OPPO claims a full 20Hz — 20,000 Hz frequency response range, but compared to other earbuds, it feels like you’re missing out at both the low and the high end.

Robust rock sounds tinny and washed out – listening to the Foo Fighters’ February Starslacked any real oomph as the song builds from slow and quiet to loud and rocking.

Similarly, a live performance of Ants Marching by Dave Matthews Band completely lacks balance.

OPPO does offer some EQ settings when you pair the earbuds with an OPPO phone, or via a dedicated Android app called HeyMelody. It’s limited though: You get to choose between Balanced, Bass and Bold. 

The Bass mode does add a bit more depth to the low end, but nothing that removes the tinniness from the high end.

It’s also a pain to get into that setting to change your preference. While there may be an easier way to do it, when I was testing with the OPPO A18 the only way I could get to the settings was to fully open up Bluetooth settings, select the information icon next to the earbuds and then adjust the EQ from there.

Sure, you’re probably not going to be switching between those EQ settings all the time, but I feel the controls should be closer to the surface.

Oppo enco buds 2 pro on a bench

Battery life

While audio quality is lacking, OPPO has done a fantastic job with battery life. You can get a full eight hours of playback from the tiny earbuds, with over 30 hours all up when you factor in the additional charge in the carry case.

It’s actually remarkable at how long these tiny earbuds last. While there’s no SUPERVOOC fast charging, or even wireless charging on board, it doesn’t take that long to replace the battery in the case on a standard USB-C connection either.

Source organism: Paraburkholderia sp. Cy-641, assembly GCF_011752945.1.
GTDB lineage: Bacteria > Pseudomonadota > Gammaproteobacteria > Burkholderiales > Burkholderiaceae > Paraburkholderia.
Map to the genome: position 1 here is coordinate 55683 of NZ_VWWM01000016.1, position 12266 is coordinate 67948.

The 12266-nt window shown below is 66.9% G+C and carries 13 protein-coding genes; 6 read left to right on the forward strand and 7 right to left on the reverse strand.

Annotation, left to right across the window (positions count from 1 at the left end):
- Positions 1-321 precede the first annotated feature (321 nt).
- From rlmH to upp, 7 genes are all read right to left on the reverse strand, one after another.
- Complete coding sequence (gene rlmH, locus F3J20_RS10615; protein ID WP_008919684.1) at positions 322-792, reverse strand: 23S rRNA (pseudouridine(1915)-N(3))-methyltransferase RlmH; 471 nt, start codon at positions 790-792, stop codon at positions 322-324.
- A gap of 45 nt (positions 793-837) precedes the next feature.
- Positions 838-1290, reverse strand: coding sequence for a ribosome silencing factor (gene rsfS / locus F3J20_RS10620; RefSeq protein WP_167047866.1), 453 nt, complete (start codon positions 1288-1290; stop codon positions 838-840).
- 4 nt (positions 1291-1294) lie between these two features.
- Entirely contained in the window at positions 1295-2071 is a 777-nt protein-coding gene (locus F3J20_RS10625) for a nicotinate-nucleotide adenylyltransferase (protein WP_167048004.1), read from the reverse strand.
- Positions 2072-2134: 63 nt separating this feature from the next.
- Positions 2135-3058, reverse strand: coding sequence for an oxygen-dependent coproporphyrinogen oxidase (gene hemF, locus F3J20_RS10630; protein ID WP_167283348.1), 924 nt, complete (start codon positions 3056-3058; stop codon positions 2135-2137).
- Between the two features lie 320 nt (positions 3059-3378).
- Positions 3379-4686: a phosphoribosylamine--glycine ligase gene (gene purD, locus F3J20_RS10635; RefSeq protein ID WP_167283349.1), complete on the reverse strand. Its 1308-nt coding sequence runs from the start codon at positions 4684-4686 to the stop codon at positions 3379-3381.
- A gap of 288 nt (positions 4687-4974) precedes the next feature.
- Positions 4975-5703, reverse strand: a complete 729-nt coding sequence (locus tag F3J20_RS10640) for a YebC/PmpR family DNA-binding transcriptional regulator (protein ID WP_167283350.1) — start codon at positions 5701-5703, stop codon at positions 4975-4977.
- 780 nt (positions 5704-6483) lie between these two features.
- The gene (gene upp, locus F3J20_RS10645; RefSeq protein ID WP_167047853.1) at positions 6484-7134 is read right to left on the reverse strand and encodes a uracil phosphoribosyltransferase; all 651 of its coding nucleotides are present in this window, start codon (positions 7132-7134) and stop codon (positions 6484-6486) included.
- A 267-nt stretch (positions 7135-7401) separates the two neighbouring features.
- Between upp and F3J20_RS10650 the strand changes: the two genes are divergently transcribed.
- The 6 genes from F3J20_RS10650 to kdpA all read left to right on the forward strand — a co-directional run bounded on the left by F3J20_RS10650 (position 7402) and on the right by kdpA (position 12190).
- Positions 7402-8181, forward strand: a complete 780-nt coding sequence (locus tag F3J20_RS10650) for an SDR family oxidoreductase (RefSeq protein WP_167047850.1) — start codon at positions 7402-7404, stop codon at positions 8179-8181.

That said, while battery life is great – truly great – it doesn’t make up for the audio quality.

Oppo enco buds 2 pro in the case looking down

OPPO Enco Buds 2 Pro review: Verdict

At the end of the day, any buying decision around the Enco Buds 2 Pro comes down to this: Should you pay $99 for a pretty average pair of earbuds, or spend a bit more for something much better?

Despite offering fantastic battery life, the Encore Buds 2 Pro earbuds have poor audio quality and feel cheap. It’s unlikely that you will come away from your purchase overly happy about the performance you get.

Because even though these earbuds are only $99, that’s still almost 100 bucks you could spend on something else. 

When you can buy a pair of wireless earbuds from a long-standing audio company like Sony for $149, then the sacrifices you need to make for the Enco 2 Pro just don’t add up.

Buy the OPPO Enco Buds 2 Pro online

AU $73.54
+ Delivery *
Mydeal.com.au
AU $99.99
Free delivery
3 new from AU $98.44
as of 26 May 2024 11:07 pm
Amazon.com.au
* Delivery cost shown at checkout.
Product disclosure

OPPO supplied the product for this review.

Author

  • Nick Broughall

    Nick is the founder and editor of BTTR. He is an award winning product reviewer, who has spent the last 20 years writing, editing and publishing technology and consumer content for brands like Finder, Gizmodo and TechRadar.

    View all posts